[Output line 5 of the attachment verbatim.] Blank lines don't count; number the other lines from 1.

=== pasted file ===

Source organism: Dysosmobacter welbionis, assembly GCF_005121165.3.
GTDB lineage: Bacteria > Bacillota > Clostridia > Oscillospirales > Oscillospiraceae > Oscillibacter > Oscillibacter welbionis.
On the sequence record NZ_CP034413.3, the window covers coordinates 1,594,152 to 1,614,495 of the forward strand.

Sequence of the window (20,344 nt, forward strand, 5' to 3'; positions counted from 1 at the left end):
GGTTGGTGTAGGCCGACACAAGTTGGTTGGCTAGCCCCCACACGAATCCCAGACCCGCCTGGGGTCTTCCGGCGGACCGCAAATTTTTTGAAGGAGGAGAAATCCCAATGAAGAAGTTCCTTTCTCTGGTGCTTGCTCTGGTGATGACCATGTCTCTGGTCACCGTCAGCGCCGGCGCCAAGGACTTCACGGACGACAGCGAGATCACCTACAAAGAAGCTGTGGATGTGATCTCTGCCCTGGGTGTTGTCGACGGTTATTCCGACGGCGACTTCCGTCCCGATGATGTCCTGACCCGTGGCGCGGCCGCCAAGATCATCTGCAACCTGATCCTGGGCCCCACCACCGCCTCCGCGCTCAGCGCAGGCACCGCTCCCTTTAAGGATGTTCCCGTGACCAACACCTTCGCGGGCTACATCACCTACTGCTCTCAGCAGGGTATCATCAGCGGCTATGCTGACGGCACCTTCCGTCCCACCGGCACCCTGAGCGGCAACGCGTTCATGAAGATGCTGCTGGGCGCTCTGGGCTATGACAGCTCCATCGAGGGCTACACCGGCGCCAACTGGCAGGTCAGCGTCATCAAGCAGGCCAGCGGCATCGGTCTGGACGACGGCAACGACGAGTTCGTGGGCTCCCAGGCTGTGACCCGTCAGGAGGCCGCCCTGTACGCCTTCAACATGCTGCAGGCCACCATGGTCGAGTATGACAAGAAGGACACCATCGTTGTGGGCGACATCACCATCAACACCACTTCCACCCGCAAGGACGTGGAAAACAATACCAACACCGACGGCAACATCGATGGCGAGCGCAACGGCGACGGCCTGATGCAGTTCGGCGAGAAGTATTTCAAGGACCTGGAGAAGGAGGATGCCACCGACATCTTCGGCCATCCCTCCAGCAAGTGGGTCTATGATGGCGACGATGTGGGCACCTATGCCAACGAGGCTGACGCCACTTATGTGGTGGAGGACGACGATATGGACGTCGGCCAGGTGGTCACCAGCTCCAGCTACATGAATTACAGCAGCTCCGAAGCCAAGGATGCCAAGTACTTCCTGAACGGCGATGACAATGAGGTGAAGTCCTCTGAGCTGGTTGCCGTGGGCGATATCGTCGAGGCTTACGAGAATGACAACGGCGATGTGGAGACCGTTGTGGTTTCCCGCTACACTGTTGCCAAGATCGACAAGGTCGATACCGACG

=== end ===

GGTTGGTGTAGGCCGACACAAGTTGGTTGGCTAGCCCCCACACGAATCCCAGACCCGCCTGGGGTCTTCCGGCGGACCGCAAATTTTTTGAAGGAGGAGAAATCCCAATGAAGAAGTTCCTTTCTCTGGTGCTTGCTCTGGTGATGACCATGTCTCTGGTCACCGTCAGCGCCGGCGCCAAGGACTTCACGGACGACAGCGAGATCACCTACAAAGAAGCTGTGGATGTGATCTCTGCCCTGGGTGTTGTCGACGGTTATTCCGACGGCGACTTCCGTCCCGATGATGTCCTGACCCGTGGCGCGGCCGCCAAGATCATCTGCAACCTGATCCTGGGCCCCACCACCGCCTCCGCGCTCAGCGCAGGCACCGCTCCCTTTAAGGATGTTCCCGTGACCAACACCTTCGCGGGCTACATCACCTACTGCTCTCAGCAGGGTATCATCAGCGGCTATGCTGACGGCACCTTCCGTCCCACCGGCACCCTGAGCGGCAACGCGTTCATGAAGATGCTGCTGGGCGCTCTGGGCTATGACAGCTCCATCGAGGGCTACACCGGCGCCAACTGGCAGGTCAGCGTCATCAAGCAGGCCAGCGGCATCGGTCTGGACGACGGCAACGACGAGTTCGTGGGCTCCCAGGCTGTGACCCGTCAGGAGGCCGCCCTGTACGCCTTCAACATGCTGCAGGCCACCATGGTCGAGTATGACAAGAAGGACACCATCGTTGTGGGCGACATCACCATCAACACCACTTCCACCCGCAAGGACGTGGAAAACAATACCAACACCGACGGCAACATCGATGGCGAGCGCAACGGCGACGGCCTGATGCAGTTCGGCGAGAAGTATTTCAAGGACCTGGAGAAGGAGGATGCCACCGACATCTTCGGCCATCCCTCCAGCAAGTGGGTCTATGATGGCGACGATGTGGGCACCTATGCCAACGAGGCTGACGCCACTTATGTGGTGGAGGACGACGATATGGACGTCGGCCAGGTGGTCACCAGCTCCAGCTACATGAATTACAGCAGCTCCGAAGCCAAGGATGCCAAGTACTTCCTGAACGGCGATGACAATGAGGTGAAGTCCTCTGAGCTGGTTGCCGTGGGCGATATCGTCGAGGCTTACGAGAATGACAACGGCGATGTGGAGACCGTTGTGGTTTCCCGCTACACTGTTGCCAAGATCGACAAGGTCGATACCGACG